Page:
Honoring Walter Tishma
Longs Peak legend, Walter Tishma was honored at Good Samaritan Society of Estes Park this week.
Nestled into a comfy chair, Walter greeted guests as they arrived and admired his collection of photos and newspaper articles about his extensive climbing history. On display were photographs and the trip logs of his various climbs, mostly of Longs Peak in RMNP. Walter Tishma, truly a man in a league of his own, logged an amazing 113 summits of Longs Peak and his friends and fans were on hand to honor the accomplishments of this great man.
A dear friend of Walter, Dale Vrabec, introduced the program and first showed a video made of this modest man, by Gerry Roach, a legendary climber himself.
Gerry asked Walter questions about his life history where we learned that this amazing man made his first climb to the summit of Longs Peak while on vacation here in 1974. He then retired and moved to Estes Park in 1988 and made most of his climbs to the top of Longs during his years of retirement. Tishma always had a love of the mountains and first learned to climb in the mountains of his homeland in Yugoslavia.
Walter told that his first trip up Longs was the most memorable, when everything he met along the way was new and exciting.
One of his most memorable climbs was with fellow RMNP Longs Peak Ranger, Jim Detterline, who is always on the quest to climb Longs Peak each and every month of the year. Tishma stated, “Jim came to me near the end of the year and he was one climb short for December…he wanted to climb Longs Peak on Christmas Eve. I did it with him and it was very memorable and enjoyable.”
Walter told how after he had successfully climbed Longs Peak 92 times, his desire to reach the top of Longs for the 100th time came earnestly and with the help of two of his friends, Duane (Shorty) Lankford’s wife, and a climbing friend from Venezuela, the three traveled to the summit of Longs for eight consecutive Saturdays to reach his goal of his 100th summit of Longs Peak.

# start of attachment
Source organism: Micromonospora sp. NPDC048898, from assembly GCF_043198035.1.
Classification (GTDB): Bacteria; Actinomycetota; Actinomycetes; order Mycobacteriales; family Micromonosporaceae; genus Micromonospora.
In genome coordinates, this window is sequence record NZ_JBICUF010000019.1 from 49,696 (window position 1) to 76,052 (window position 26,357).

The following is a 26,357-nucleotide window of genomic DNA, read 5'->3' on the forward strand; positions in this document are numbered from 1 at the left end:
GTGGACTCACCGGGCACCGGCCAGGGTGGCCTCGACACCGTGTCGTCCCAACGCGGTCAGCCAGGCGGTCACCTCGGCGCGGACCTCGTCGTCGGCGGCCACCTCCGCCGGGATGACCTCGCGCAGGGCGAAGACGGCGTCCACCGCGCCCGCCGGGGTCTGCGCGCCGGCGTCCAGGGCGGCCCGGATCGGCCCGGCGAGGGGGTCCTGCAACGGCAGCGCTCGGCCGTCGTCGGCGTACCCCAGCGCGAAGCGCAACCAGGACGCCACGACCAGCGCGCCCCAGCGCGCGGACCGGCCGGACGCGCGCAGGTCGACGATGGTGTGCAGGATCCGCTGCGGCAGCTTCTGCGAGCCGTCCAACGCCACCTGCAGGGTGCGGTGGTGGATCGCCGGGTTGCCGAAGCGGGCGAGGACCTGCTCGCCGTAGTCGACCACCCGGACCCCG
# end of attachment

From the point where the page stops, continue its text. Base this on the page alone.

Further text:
As Gerry interviewed Walter, he poured out his many memories of his ascents of Longs Peak while performing exemplary civil service as a volunteer ranger at the Longs Peak Trailhead.
It was noted many times that most climbers who know Walter met him on the Longs Peak Trail. When he worked at the Longs Peak Ranger station, he spent ten percent of his time in the ranger building and ninety percent hiking on the trails, giving advice and encouragement to those seeking to summit Longs Peak.
When asked why Walter wanted to conquer Longs Peak so many times, instead of other various peaks in Colorado, he stated that he was always drawn to Longs, there is a certain charm about the mountain that kept him coming back. He said, “The Keyhole, the Ledges, the Homestretch, it just drew me back every time.”
When asked how he feels about all this attention being given to him, this man of great accomplishment, raises his hand with a big smile and a short wave and states matter of factly, “Whatever.” According to staff at Good Samaritan, that move is a classic, “Walter-ism.”
Walter is a great man who doesn’t feel the need to draw attention to himself, even though his accomplishments in life here in Estes Park and in his life as a young man in Yugoslavia are certainly successes to be recognized and remembered as the many who attended this program this week quickly learned.